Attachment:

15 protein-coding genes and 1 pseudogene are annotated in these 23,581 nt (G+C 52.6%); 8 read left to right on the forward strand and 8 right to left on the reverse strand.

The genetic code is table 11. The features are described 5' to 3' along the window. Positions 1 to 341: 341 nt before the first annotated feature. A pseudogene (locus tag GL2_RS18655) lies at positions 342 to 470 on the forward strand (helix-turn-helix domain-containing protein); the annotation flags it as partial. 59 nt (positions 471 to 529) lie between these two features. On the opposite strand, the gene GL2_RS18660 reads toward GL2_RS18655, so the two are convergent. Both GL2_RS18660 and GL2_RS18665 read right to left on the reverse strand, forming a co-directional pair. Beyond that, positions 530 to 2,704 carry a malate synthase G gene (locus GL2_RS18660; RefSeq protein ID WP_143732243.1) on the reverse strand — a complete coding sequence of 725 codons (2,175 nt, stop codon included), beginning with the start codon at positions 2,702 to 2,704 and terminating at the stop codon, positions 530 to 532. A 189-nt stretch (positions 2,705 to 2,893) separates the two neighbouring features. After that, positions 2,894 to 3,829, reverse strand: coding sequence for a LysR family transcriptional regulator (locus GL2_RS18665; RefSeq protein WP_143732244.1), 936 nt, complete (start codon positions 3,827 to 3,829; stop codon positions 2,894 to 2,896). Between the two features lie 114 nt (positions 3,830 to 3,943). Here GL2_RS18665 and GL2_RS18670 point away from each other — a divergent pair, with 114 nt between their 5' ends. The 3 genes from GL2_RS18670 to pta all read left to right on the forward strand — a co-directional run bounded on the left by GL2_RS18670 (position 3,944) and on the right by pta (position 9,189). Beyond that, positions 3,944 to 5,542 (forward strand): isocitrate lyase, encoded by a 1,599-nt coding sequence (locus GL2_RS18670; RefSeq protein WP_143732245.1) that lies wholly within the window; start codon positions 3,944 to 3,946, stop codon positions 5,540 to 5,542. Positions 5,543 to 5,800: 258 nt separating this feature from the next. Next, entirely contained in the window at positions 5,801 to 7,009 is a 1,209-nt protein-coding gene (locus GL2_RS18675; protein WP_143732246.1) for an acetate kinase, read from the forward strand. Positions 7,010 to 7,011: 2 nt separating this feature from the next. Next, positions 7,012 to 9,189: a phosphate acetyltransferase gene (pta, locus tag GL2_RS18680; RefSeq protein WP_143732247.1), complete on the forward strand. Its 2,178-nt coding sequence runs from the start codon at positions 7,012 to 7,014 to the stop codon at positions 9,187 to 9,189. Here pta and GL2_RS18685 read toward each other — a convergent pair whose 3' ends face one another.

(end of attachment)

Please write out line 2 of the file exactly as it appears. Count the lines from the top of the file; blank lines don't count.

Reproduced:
The genetic code is table 11. The features are described 5' to 3' along the window. Positions 1 to 341: 341 nt before the first annotated feature. A pseudogene (locus tag GL2_RS18655) lies at positions 342 to 470 on the forward strand (helix-turn-helix domain-containing protein); the annotation flags it as partial. 59 nt (positions 471 to 529) lie between these two features. On the opposite strand, the gene GL2_RS18660 reads toward GL2_RS18655, so the two are convergent. Both GL2_RS18660 and GL2_RS18665 read right to left on the reverse strand, forming a co-directional pair. Beyond that, positions 530 to 2,704 carry a malate synthase G gene (locus GL2_RS18660; RefSeq protein ID WP_143732243.1) on the reverse strand — a complete coding sequence of 725 codons (2,175 nt, stop codon included), beginning with the start codon at positions 2,702 to 2,704 and terminating at the stop codon, positions 530 to 532. A 189-nt stretch (positions 2,705 to 2,893) separates the two neighbouring features. After that, positions 2,894 to 3,829, reverse strand: coding sequence for a LysR family transcriptional regulator (locus GL2_RS18665; RefSeq protein WP_143732244.1), 936 nt, complete (start codon positions 3,827 to 3,829; stop codon positions 2,894 to 2,896). Between the two features lie 114 nt (positions 3,830 to 3,943). Here GL2_RS18665 and GL2_RS18670 point away from each other — a divergent pair, with 114 nt between their 5' ends. The 3 genes from GL2_RS18670 to pta all read left to right on the forward strand — a co-directional run bounded on the left by GL2_RS18670 (position 3,944) and on the right by pta (position 9,189). Beyond that, positions 3,944 to 5,542 (forward strand): isocitrate lyase, encoded by a 1,599-nt coding sequence (locus GL2_RS18670; RefSeq protein WP_143732245.1) that lies wholly within the window; start codon positions 3,944 to 3,946, stop codon positions 5,540 to 5,542. Positions 5,543 to 5,800: 258 nt separating this feature from the next. Next, entirely contained in the window at positions 5,801 to 7,009 is a 1,209-nt protein-coding gene (locus GL2_RS18675; protein WP_143732246.1) for an acetate kinase, read from the forward strand. Positions 7,010 to 7,011: 2 nt separating this feature from the next. Next, positions 7,012 to 9,189: a phosphate acetyltransferase gene (pta, locus tag GL2_RS18680; RefSeq protein WP_143732247.1), complete on the forward strand. Its 2,178-nt coding sequence runs from the start codon at positions 7,012 to 7,014 to the stop codon at positions 9,187 to 9,189. Here pta and GL2_RS18685 read toward each other — a convergent pair whose 3' ends face one another.